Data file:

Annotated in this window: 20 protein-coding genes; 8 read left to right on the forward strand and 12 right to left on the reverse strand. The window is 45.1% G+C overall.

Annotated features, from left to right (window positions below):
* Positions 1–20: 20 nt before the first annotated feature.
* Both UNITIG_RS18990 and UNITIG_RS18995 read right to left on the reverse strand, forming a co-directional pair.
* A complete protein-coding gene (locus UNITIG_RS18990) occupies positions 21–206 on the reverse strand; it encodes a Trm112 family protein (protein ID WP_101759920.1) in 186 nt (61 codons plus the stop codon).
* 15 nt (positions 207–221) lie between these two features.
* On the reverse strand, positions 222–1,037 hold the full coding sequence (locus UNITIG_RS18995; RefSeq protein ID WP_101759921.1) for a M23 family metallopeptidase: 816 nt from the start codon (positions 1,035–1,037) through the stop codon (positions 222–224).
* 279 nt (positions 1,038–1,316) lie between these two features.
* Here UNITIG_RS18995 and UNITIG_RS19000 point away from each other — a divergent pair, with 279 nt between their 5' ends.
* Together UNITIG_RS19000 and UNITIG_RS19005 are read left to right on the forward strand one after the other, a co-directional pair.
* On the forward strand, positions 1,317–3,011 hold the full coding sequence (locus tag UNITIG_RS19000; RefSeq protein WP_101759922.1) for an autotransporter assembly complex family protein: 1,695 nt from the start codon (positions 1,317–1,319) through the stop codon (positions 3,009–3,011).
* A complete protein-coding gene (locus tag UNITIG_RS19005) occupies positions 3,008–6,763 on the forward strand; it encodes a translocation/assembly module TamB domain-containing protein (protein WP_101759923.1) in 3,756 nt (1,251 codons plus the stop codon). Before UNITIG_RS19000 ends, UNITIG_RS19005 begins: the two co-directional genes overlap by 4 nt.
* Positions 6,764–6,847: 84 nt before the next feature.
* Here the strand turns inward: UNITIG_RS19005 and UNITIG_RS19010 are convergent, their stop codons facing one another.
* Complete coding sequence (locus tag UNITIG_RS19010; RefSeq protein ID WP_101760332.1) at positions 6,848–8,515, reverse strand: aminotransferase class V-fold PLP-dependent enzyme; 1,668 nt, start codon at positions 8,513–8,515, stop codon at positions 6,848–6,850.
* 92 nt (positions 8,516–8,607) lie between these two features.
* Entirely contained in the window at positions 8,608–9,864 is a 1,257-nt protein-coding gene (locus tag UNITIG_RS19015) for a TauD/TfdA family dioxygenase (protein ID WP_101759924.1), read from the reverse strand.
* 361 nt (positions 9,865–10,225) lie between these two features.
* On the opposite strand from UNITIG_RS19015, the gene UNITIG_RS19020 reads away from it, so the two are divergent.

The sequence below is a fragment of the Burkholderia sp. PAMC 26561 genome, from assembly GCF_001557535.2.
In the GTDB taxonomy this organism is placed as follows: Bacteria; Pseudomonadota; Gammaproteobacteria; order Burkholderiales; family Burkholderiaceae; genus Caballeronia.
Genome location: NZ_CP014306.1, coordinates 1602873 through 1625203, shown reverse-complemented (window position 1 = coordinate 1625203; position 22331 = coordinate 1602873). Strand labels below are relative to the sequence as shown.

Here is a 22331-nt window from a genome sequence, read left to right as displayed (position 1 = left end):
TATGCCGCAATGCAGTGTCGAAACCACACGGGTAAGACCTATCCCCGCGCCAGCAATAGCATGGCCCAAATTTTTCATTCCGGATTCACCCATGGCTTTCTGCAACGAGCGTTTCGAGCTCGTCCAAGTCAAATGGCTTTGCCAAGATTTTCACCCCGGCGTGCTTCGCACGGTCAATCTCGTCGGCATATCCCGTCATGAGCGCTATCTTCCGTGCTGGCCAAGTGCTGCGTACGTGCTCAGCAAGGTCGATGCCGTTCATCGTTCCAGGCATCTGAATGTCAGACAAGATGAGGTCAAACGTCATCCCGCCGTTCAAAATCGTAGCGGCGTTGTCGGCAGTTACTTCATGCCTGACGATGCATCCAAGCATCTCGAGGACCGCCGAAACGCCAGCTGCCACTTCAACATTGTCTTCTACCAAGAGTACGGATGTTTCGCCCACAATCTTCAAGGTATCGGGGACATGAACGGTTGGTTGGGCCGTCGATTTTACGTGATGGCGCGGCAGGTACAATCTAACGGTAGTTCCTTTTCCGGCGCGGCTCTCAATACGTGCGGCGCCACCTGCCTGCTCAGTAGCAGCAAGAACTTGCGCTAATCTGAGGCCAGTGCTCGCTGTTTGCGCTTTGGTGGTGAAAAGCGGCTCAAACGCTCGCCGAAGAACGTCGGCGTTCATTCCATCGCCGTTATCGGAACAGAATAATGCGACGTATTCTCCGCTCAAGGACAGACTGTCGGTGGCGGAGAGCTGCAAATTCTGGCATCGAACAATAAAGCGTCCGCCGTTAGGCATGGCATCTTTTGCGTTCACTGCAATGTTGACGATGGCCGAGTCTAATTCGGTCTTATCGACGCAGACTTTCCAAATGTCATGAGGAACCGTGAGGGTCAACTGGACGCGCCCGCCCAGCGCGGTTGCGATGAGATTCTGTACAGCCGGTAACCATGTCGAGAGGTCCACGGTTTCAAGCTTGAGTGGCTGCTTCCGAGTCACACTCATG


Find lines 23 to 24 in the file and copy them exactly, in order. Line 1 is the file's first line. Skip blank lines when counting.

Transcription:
Here is a 22331-nt window from a genome sequence, read left to right as displayed (position 1 = left end):
TATGCCGCAATGCAGTGTCGAAACCACACGGGTAAGACCTATCCCCGCGCCAGCAATAGCATGGCCCAAATTTTTCATTCCGGATTCACCCATGGCTTTCTGCAACGAGCGTTTCGAGCTCGTCCAAGTCAAATGGCTTTGCCAAGATTTTCACCCCGGCGTGCTTCGCACGGTCAATCTCGTCGGCATATCCCGTCATGAGCGCTATCTTCCGTGCTGGCCAAGTGCTGCGTACGTGCTCAGCAAGGTCGATGCCGTTCATCGTTCCAGGCATCTGAATGTCAGACAAGATGAGGTCAAACGTCATCCCGCCGTTCAAAATCGTAGCGGCGTTGTCGGCAGTTACTTCATGCCTGACGATGCATCCAAGCATCTCGAGGACCGCCGAAACGCCAGCTGCCACTTCAACATTGTCTTCTACCAAGAGTACGGATGTTTCGCCCACAATCTTCAAGGTATCGGGGACATGAACGGTTGGTTGGGCCGTCGATTTTACGTGATGGCGCGGCAGGTACAATCTAACGGTAGTTCCTTTTCCGGCGCGGCTCTCAATACGTGCGGCGCCACCTGCCTGCTCAGTAGCAGCAAGAACTTGCGCTAATCTGAGGCCAGTGCTCGCTGTTTGCGCTTTGGTGGTGAAAAGCGGCTCAAACGCTCGCCGAAGAACGTCGGCGTTCATTCCATCGCCGTTATCGGAACAGAATAATGCGACGTATTCTCCGCTCAAGGACAGACTGTCGGTGGCGGAGAGCTGCAAATTCTGGCATCGAACAATAAAGCGTCCGCCGTTAGGCATGGCATCTTTTGCGTTCACTGCAATGTTGACGATGGCCGAGTCTAATTCGGTCTTATCGACGCAGACTTTCCAAATGTCATGAGGAACCGTGAGGGTCAACTGGACGCGCCCGCCCAGCGCGGTTGCGATGAGATTCTGTACAGCCGGTAACCATGTCGAGAGGTCCACGGTTTCAAGCTTGAGTGGCTGCTTCCGAGTCACACTCATG